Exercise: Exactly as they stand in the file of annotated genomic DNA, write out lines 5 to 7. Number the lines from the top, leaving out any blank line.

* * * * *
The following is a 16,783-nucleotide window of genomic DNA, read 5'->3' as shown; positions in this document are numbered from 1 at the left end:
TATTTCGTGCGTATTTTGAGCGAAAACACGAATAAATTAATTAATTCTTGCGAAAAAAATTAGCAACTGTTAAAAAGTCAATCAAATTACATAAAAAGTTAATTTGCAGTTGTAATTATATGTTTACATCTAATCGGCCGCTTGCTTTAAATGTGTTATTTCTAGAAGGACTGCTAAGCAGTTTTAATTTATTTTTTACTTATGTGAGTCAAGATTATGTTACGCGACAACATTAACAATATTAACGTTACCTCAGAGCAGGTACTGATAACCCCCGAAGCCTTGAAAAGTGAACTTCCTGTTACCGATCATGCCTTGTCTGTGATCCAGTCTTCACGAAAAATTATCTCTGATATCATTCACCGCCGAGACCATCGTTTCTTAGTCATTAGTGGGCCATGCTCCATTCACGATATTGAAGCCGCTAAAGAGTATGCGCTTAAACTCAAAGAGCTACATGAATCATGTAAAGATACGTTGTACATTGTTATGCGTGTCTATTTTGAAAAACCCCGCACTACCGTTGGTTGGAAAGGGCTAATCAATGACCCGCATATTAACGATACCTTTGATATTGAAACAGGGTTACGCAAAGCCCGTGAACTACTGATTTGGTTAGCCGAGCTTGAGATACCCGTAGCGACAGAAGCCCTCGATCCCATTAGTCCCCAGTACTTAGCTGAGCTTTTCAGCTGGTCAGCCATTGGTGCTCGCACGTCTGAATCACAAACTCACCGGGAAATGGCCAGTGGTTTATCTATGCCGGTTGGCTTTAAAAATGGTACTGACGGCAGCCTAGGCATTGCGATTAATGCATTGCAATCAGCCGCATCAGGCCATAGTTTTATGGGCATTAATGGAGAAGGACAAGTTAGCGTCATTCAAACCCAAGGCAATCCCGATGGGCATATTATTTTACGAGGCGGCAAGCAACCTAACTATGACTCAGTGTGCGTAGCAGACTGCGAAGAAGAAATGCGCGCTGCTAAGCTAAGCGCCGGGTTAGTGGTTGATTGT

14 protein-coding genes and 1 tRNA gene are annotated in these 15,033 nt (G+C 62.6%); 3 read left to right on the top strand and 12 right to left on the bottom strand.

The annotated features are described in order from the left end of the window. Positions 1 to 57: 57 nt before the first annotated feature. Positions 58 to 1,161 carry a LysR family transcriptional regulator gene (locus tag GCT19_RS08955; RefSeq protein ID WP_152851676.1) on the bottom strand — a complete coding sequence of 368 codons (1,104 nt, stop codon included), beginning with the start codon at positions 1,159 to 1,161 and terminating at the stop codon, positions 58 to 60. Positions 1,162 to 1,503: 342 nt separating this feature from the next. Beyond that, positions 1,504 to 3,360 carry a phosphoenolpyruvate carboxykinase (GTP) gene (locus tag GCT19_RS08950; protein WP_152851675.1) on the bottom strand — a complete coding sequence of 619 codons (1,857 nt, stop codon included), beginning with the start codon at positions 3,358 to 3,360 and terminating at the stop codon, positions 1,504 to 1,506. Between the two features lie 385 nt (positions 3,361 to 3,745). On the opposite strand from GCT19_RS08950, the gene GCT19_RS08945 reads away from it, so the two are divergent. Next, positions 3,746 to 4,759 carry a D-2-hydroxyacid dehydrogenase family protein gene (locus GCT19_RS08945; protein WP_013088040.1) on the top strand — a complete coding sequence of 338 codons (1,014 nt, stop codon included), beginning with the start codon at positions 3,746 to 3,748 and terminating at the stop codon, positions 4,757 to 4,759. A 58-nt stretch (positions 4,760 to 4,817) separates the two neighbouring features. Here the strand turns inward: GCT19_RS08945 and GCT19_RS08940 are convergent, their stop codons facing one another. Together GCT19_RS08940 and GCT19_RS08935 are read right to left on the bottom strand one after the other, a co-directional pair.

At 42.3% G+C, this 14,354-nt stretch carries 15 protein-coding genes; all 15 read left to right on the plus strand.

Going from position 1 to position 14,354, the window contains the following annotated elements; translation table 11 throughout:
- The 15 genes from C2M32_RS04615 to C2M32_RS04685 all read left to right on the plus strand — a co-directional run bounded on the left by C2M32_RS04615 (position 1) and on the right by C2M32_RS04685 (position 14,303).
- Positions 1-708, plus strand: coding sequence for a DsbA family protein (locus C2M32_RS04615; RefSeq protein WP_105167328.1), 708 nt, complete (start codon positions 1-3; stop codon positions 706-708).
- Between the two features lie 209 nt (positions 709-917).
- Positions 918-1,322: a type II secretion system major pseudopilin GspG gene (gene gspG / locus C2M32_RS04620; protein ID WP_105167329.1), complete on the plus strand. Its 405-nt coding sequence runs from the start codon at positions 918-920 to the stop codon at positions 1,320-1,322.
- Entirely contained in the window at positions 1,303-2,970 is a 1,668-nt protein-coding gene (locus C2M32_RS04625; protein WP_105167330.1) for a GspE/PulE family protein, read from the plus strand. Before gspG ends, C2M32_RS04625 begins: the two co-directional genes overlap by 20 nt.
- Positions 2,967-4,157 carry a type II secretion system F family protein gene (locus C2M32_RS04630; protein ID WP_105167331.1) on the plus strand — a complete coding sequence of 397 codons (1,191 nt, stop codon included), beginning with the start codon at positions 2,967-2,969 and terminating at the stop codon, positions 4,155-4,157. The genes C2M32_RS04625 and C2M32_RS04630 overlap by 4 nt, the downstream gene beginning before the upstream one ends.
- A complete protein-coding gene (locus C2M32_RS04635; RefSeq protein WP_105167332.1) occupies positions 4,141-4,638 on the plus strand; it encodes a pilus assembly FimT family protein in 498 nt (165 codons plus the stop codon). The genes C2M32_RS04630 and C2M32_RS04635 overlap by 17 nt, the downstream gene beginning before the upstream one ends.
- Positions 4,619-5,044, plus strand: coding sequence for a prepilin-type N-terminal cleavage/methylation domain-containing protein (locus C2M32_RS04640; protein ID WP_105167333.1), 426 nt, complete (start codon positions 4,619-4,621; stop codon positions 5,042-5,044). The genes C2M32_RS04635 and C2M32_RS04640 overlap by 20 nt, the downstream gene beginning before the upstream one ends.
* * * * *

At 42.3% G+C, this 14,354-nt stretch carries 15 protein-coding genes; all 15 read left to right on the plus strand.

Going from position 1 to position 14,354, the window contains the following annotated elements; translation table 11 throughout:
- The 15 genes from C2M32_RS04615 to C2M32_RS04685 all read left to right on the plus strand — a co-directional run bounded on the left by C2M32_RS04615 (position 1) and on the right by C2M32_RS04685 (position 14,303).